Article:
The release of a Chicago police video last month of the fatal shooting of a black teenager, which had been withheld for more than a year, led to the resignation of the city's police chief and the start of a U.S. Department of Justice probe into whether the city's police use lethal force too often, especially against minorities. 

High-profile killings of black men by police officers since mid-2014 have triggered waves of protest, including in Chicago, and fueled a civil rights movement under the name Black Lives Matter. On Monday a grand jury cleared two Cleveland police officers in the November 2014 fatal shooting of black 12-year-old Tamir Rice, who was brandishing a toy gun in a park.

Emanuel called Jones' family to offer his sympathy, according to Ja'Mal Green, an activist and protest organizer in Chicago. But he said Emanuel should resign and his return will not help problems in the city's social and justice systems.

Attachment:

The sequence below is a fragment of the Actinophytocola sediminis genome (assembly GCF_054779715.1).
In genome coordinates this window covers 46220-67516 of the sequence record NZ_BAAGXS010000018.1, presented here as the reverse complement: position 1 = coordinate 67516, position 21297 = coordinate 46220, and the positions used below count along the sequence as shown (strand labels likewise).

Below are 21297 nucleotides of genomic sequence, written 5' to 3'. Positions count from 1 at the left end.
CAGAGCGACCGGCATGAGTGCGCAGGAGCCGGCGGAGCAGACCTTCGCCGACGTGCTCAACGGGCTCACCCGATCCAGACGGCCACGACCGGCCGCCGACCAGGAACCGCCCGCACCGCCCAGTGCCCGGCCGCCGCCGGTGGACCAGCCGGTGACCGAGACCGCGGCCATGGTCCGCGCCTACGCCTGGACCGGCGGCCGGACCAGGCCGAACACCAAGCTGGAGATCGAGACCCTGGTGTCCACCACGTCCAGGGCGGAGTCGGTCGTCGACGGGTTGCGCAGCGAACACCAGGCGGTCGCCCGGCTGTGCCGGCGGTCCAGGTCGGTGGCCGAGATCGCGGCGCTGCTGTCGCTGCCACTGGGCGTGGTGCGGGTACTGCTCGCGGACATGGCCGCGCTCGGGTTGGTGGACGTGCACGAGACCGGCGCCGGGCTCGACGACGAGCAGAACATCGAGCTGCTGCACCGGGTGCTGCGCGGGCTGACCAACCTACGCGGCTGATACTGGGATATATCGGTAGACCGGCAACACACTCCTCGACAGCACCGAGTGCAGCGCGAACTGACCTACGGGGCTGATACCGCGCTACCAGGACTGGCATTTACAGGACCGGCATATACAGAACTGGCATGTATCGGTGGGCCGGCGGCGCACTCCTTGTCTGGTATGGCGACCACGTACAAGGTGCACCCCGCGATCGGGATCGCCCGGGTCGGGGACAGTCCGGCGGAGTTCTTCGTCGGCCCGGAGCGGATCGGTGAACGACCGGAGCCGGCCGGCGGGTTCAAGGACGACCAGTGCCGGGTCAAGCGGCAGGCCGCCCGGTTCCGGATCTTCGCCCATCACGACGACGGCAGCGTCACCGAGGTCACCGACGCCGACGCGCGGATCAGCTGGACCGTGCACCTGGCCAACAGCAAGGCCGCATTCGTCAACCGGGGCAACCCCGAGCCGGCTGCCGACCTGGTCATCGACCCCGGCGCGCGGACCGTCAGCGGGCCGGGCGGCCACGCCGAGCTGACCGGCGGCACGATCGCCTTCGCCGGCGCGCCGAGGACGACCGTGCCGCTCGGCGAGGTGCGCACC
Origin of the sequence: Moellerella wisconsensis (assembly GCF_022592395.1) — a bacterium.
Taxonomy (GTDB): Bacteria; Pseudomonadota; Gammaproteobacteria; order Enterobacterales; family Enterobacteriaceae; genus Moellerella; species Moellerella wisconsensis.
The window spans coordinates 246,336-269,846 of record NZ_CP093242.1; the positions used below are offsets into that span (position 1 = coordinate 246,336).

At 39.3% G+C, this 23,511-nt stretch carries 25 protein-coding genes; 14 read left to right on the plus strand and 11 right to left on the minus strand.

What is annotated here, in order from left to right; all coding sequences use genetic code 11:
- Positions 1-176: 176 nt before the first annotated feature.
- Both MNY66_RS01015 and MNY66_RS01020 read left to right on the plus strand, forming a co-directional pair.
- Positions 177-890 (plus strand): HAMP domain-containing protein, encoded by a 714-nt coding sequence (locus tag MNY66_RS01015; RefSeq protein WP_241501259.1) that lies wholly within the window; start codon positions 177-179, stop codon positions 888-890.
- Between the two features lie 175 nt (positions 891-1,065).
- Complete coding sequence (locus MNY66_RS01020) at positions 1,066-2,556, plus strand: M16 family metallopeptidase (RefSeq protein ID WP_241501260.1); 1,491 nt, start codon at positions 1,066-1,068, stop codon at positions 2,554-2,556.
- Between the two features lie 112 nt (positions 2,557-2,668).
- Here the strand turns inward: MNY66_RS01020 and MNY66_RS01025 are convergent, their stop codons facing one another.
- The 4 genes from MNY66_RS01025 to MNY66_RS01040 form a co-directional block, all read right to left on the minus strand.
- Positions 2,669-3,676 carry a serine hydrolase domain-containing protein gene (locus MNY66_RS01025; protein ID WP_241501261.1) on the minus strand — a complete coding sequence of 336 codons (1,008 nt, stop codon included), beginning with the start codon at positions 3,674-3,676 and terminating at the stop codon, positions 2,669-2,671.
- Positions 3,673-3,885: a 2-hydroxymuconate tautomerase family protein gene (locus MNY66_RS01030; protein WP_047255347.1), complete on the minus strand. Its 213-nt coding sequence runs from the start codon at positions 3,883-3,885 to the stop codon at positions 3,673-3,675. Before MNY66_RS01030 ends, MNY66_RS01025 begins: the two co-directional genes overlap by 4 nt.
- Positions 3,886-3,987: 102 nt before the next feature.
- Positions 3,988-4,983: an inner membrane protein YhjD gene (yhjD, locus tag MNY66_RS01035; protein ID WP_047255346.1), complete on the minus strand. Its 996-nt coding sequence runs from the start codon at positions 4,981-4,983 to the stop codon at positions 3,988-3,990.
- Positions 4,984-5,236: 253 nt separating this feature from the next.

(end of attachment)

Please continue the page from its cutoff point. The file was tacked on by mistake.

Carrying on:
“Here or not, you know, is still like him not here,” Green said.

The embattled mayor issued a statement on Sunday calling for a review of the police Crisis Intervention Team and better guidance for officers when dealing with mental health cases. 

“There are serious questions about yesterday's shootings that must be answered in full by the Independent Police Review Authority's investigation,” his statement said.

Regarding the latest shootings, police said LeGrier was being combative, but have admitted that Jones, who lived on the first-floor of the building, was shot by accident and offered condolences.

Chicago police spokesman Anthony Guglielmi said on Monday he did not know if there was video of the shooting.